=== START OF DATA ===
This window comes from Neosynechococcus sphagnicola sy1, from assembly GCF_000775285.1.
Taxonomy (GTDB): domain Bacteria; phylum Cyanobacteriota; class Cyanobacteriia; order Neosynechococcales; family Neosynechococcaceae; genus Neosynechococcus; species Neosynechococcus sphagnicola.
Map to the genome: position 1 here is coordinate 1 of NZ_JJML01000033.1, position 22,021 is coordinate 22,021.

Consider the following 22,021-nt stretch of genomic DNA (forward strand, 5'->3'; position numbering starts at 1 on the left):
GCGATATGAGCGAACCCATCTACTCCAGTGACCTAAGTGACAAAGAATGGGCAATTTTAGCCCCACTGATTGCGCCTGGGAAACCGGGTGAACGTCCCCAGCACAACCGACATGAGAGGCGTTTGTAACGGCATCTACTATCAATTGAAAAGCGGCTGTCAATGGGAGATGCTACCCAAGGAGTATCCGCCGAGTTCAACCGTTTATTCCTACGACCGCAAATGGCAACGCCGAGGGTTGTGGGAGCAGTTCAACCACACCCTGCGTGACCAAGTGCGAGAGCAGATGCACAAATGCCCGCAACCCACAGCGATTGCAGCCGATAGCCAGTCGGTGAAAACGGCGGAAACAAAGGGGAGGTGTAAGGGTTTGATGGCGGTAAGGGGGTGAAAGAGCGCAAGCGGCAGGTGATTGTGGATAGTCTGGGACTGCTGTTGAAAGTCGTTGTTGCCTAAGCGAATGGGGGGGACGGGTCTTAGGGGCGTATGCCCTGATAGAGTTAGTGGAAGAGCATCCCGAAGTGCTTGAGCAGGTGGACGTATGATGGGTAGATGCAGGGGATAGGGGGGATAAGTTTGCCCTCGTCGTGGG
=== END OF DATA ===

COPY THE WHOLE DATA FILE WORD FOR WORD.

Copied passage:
This window comes from Neosynechococcus sphagnicola sy1, from assembly GCF_000775285.1.
Taxonomy (GTDB): domain Bacteria; phylum Cyanobacteriota; class Cyanobacteriia; order Neosynechococcales; family Neosynechococcaceae; genus Neosynechococcus; species Neosynechococcus sphagnicola.
Map to the genome: position 1 here is coordinate 1 of NZ_JJML01000033.1, position 22,021 is coordinate 22,021.

Consider the following 22,021-nt stretch of genomic DNA (forward strand, 5'->3'; position numbering starts at 1 on the left):
GCGATATGAGCGAACCCATCTACTCCAGTGACCTAAGTGACAAAGAATGGGCAATTTTAGCCCCACTGATTGCGCCTGGGAAACCGGGTGAACGTCCCCAGCACAACCGACATGAGAGGCGTTTGTAACGGCATCTACTATCAATTGAAAAGCGGCTGTCAATGGGAGATGCTACCCAAGGAGTATCCGCCGAGTTCAACCGTTTATTCCTACGACCGCAAATGGCAACGCCGAGGGTTGTGGGAGCAGTTCAACCACACCCTGCGTGACCAAGTGCGAGAGCAGATGCACAAATGCCCGCAACCCACAGCGATTGCAGCCGATAGCCAGTCGGTGAAAACGGCGGAAACAAAGGGGAGGTGTAAGGGTTTGATGGCGGTAAGGGGGTGAAAGAGCGCAAGCGGCAGGTGATTGTGGATAGTCTGGGACTGCTGTTGAAAGTCGTTGTTGCCTAAGCGAATGGGGGGGACGGGTCTTAGGGGCGTATGCCCTGATAGAGTTAGTGGAAGAGCATCCCGAAGTGCTTGAGCAGGTGGACGTATGATGGGTAGATGCAGGGGATAGGGGGGATAAGTTTGCCCTCGTCGTGGG